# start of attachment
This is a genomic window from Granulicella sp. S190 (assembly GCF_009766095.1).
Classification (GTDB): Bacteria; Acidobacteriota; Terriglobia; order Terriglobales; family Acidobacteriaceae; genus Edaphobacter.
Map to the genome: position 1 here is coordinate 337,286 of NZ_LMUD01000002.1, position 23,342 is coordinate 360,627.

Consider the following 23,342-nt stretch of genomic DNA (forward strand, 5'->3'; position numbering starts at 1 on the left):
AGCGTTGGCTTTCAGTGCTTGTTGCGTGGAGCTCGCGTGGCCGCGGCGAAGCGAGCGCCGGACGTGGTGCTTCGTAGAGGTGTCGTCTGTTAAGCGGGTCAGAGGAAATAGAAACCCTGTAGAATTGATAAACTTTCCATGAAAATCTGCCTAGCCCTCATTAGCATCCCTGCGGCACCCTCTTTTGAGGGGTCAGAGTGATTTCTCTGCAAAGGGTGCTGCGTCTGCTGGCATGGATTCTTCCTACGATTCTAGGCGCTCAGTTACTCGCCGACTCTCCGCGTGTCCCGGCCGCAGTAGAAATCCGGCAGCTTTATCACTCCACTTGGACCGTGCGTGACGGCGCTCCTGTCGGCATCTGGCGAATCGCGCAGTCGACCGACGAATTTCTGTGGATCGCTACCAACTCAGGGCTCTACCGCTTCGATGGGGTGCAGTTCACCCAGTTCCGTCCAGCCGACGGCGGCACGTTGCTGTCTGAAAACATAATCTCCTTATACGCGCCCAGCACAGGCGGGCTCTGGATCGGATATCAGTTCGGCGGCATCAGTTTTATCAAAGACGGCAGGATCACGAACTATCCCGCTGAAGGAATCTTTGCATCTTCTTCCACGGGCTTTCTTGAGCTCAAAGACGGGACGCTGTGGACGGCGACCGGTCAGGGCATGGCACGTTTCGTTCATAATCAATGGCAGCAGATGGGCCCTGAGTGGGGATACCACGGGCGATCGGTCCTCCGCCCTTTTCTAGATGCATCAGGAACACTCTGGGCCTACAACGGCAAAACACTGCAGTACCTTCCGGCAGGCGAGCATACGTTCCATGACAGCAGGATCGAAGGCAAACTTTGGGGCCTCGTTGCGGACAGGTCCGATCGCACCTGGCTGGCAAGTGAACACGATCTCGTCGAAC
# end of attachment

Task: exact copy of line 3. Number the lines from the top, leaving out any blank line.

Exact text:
Map to the genome: position 1 here is coordinate 337,286 of NZ_LMUD01000002.1, position 23,342 is coordinate 360,627.